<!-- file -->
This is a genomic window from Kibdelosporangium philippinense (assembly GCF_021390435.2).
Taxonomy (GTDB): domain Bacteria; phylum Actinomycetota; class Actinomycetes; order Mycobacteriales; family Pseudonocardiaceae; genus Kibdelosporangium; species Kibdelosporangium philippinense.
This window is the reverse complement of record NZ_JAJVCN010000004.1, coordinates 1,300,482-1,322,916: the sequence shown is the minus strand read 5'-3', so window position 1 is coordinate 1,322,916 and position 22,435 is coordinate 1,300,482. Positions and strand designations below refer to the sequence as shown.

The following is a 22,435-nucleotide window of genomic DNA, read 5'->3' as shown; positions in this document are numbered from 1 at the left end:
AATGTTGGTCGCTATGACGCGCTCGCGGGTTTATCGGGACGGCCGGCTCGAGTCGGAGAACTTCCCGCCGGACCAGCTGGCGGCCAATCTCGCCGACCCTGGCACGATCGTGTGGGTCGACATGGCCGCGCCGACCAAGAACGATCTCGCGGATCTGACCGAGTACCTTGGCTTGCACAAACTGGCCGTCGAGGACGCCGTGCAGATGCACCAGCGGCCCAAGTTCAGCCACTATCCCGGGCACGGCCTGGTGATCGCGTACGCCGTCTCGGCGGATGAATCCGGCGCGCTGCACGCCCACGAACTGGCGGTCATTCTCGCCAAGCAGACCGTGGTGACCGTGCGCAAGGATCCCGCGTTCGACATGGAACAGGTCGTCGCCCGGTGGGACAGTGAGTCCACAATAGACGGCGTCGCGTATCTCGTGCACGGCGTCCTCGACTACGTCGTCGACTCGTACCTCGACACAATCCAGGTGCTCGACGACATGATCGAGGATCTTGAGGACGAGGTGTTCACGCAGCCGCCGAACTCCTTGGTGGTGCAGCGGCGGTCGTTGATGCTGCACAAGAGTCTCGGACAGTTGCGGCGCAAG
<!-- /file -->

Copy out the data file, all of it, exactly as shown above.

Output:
This is a genomic window from Kibdelosporangium philippinense (assembly GCF_021390435.2).
Taxonomy (GTDB): domain Bacteria; phylum Actinomycetota; class Actinomycetes; order Mycobacteriales; family Pseudonocardiaceae; genus Kibdelosporangium; species Kibdelosporangium philippinense.
This window is the reverse complement of record NZ_JAJVCN010000004.1, coordinates 1,300,482-1,322,916: the sequence shown is the minus strand read 5'-3', so window position 1 is coordinate 1,322,916 and position 22,435 is coordinate 1,300,482. Positions and strand designations below refer to the sequence as shown.

The following is a 22,435-nucleotide window of genomic DNA, read 5'->3' as shown; positions in this document are numbered from 1 at the left end:
AATGTTGGTCGCTATGACGCGCTCGCGGGTTTATCGGGACGGCCGGCTCGAGTCGGAGAACTTCCCGCCGGACCAGCTGGCGGCCAATCTCGCCGACCCTGGCACGATCGTGTGGGTCGACATGGCCGCGCCGACCAAGAACGATCTCGCGGATCTGACCGAGTACCTTGGCTTGCACAAACTGGCCGTCGAGGACGCCGTGCAGATGCACCAGCGGCCCAAGTTCAGCCACTATCCCGGGCACGGCCTGGTGATCGCGTACGCCGTCTCGGCGGATGAATCCGGCGCGCTGCACGCCCACGAACTGGCGGTCATTCTCGCCAAGCAGACCGTGGTGACCGTGCGCAAGGATCCCGCGTTCGACATGGAACAGGTCGTCGCCCGGTGGGACAGTGAGTCCACAATAGACGGCGTCGCGTATCTCGTGCACGGCGTCCTCGACTACGTCGTCGACTCGTACCTCGACACAATCCAGGTGCTCGACGACATGATCGAGGATCTTGAGGACGAGGTGTTCACGCAGCCGCCGAACTCCTTGGTGGTGCAGCGGCGGTCGTTGATGCTGCACAAGAGTCTCGGACAGTTGCGGCGCAAG